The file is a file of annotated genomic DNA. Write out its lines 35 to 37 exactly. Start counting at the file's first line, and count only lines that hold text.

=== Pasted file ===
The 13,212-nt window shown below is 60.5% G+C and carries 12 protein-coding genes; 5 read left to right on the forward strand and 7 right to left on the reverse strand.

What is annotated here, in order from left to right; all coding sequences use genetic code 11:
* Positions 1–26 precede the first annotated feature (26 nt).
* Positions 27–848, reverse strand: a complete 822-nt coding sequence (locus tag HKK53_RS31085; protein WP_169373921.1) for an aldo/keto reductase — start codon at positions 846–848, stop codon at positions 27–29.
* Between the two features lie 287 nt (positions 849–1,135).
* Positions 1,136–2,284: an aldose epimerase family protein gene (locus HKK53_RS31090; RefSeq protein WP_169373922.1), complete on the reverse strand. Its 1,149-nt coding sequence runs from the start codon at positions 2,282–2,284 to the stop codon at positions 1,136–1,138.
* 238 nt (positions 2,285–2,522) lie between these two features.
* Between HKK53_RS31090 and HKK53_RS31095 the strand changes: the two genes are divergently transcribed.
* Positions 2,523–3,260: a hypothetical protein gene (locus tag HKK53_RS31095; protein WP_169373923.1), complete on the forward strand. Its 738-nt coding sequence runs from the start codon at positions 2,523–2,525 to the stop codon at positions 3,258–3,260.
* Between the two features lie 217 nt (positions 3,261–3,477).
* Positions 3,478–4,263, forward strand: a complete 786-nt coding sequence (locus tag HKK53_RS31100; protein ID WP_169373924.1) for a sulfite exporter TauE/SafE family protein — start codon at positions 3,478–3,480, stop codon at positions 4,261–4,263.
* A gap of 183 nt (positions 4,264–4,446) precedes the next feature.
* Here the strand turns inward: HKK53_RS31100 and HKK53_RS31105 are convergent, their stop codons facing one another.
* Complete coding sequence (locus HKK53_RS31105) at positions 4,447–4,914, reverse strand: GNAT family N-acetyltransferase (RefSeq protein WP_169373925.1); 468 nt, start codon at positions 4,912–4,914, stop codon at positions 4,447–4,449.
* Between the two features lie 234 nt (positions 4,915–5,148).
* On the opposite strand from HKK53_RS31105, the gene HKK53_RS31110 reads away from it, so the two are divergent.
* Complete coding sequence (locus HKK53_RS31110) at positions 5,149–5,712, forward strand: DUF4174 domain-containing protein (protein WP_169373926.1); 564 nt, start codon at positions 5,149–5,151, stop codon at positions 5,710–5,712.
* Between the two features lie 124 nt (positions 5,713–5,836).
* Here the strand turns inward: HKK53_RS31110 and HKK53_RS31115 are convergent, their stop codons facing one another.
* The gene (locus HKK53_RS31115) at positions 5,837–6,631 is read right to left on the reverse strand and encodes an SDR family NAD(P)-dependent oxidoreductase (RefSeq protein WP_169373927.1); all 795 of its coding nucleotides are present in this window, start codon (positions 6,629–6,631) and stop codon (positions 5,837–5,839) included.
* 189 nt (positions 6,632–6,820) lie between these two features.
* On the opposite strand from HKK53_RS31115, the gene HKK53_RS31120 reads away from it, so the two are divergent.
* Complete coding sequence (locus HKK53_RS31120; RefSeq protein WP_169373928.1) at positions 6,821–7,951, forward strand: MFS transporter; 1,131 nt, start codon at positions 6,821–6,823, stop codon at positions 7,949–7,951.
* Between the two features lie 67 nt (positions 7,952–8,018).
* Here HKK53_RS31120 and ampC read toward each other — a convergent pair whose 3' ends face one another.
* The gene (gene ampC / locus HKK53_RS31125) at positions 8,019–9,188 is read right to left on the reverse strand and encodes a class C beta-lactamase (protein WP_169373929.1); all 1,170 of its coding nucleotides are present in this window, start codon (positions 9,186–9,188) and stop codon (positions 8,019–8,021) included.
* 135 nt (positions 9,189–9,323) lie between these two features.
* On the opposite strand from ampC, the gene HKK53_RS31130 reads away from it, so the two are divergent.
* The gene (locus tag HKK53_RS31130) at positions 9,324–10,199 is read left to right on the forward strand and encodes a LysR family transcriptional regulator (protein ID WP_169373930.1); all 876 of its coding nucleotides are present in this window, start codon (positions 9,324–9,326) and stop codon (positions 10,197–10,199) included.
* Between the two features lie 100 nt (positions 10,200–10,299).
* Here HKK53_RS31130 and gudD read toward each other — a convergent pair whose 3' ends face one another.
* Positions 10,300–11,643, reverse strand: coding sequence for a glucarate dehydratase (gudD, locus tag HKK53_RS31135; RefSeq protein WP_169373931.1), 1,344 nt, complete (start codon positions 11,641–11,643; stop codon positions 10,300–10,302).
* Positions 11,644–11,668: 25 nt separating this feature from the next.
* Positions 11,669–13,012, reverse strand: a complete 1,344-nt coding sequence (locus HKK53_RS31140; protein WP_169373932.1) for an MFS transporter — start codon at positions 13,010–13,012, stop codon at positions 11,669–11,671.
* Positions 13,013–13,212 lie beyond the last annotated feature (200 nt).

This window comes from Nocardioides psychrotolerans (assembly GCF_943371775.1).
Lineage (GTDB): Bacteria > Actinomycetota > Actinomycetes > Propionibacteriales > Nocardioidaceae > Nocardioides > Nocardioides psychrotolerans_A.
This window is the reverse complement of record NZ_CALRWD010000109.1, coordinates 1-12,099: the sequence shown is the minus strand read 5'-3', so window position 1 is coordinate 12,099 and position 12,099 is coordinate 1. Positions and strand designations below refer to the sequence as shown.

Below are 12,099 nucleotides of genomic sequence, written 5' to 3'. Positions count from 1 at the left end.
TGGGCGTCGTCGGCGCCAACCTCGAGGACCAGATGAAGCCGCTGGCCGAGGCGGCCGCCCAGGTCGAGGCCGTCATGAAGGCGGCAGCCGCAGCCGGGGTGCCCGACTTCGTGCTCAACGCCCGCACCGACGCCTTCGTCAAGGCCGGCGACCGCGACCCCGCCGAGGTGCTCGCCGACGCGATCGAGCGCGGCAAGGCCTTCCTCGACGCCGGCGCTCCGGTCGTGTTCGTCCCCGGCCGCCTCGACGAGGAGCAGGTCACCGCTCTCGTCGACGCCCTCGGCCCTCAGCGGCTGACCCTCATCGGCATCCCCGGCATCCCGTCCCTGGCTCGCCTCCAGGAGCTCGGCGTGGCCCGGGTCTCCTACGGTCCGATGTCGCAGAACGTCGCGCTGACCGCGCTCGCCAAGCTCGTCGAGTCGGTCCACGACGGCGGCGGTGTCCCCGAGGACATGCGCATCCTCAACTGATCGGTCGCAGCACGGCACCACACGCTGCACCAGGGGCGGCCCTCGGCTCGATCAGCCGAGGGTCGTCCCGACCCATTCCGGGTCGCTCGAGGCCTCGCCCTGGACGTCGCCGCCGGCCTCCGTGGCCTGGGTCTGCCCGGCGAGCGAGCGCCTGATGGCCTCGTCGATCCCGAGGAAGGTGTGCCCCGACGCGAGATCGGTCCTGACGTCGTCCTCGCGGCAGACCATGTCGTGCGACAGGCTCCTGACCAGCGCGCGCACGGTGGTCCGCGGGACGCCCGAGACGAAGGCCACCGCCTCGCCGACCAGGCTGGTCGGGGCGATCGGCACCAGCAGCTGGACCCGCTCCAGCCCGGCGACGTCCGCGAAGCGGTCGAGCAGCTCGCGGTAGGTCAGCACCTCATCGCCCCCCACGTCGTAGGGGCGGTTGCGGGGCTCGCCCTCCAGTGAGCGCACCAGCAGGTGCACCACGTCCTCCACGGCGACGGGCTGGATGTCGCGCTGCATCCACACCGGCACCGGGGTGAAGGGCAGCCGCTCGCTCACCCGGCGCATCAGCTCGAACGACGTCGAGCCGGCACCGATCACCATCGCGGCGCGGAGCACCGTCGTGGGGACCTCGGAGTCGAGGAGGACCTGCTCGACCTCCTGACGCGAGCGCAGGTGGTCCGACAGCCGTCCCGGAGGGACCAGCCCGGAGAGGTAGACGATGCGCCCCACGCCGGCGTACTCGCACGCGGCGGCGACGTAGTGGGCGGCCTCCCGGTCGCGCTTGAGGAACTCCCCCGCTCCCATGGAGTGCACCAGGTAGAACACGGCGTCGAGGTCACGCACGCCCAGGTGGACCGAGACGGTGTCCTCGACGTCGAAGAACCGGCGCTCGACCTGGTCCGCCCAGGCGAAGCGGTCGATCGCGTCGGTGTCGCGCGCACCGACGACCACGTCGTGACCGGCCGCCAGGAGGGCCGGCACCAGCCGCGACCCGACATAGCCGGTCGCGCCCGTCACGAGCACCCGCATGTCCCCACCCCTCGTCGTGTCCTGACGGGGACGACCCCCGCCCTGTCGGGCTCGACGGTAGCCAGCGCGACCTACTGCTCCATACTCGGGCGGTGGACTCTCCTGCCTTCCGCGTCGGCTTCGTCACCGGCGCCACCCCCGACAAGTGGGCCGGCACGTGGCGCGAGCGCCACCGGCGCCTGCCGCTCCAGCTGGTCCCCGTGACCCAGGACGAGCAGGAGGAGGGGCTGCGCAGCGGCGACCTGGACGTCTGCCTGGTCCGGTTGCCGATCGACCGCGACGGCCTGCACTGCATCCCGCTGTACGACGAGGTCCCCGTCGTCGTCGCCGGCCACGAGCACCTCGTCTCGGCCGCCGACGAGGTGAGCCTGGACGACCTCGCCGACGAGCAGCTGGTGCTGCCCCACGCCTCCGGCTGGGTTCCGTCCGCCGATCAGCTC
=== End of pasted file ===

* Positions 13,013–13,212 lie beyond the last annotated feature (200 nt).

This window comes from Nocardioides psychrotolerans (assembly GCF_943371775.1).
Lineage (GTDB): Bacteria > Actinomycetota > Actinomycetes > Propionibacteriales > Nocardioidaceae > Nocardioides > Nocardioides psychrotolerans_A.